Until the end of this month, there will be an opportunity to redress this imbalance and keep our oceans, forests, and indeed our future, safe. World governments are meeting to discuss the protection of life on earth Convention on Biological Diversity Conference of Parties in Bonn this week. It is important governments use this opportunity take real action because our oceans and forests are in crisis. The people and diversity of life they support are under threat.
Pacific Island countries depend on tuna as a source of income and food. Tuna fisheries make up to 40 per cent of the Gross Domestic Product of some Pacific states and tuna is our primary source of protein. The Western and Central Pacific Ocean has the world's largest tuna fishery and is threatened by unsustainable and destructive fishing.
The fleets of Japan, Korea, Taiwan, China, the USA, Philippines, and the European Union catch more than 80% of tuna in our region. Industrial fishers make over $US3billion ($F4.4bn) from this resource every year, while Pacific nations receive approximately 6% of the profits, mainly from licensing and access fees. This is unfair payment for our principal economic resource.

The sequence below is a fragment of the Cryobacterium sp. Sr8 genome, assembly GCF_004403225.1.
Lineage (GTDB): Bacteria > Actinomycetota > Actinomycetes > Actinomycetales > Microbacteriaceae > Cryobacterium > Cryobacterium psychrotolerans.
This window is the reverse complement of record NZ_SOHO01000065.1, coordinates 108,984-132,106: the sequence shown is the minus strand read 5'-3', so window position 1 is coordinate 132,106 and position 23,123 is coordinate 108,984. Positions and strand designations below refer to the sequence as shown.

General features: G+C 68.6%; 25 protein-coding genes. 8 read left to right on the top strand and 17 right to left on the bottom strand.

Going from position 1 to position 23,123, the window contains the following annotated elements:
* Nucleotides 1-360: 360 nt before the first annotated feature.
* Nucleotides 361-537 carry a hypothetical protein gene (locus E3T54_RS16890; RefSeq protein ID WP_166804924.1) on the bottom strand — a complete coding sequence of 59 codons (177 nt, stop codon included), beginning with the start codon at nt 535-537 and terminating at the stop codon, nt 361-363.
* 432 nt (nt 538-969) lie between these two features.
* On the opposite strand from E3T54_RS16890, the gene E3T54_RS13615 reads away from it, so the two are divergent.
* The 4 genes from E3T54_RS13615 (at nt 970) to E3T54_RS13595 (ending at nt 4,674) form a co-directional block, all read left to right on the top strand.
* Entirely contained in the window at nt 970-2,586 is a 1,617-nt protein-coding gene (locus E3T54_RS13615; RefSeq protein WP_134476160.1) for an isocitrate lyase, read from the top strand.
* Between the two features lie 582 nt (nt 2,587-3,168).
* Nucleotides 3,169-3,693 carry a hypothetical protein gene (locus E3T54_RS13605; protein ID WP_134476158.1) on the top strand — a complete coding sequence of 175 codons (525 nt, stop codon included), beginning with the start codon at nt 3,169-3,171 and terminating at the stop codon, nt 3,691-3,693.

In their race to catch more fish, these distant fishing nations use large-scale, unsustainable and wasteful fishing technology such as purse seining and long-lining. A large-scale purse seiner can take in two days the amount of fish it would take a local fisher a year to catch.
As most of us are aware, climate change also poses a serious threat to oceans and people in the Pacific. Many Pacific Island countries are already struggling with increasing vulnerability to extreme weather events, collapsing ecosystems and the contamination of their fresh water and crops with salt water. Beyond this, our oceans have to contend with the potential impacts of climate change such as acidification.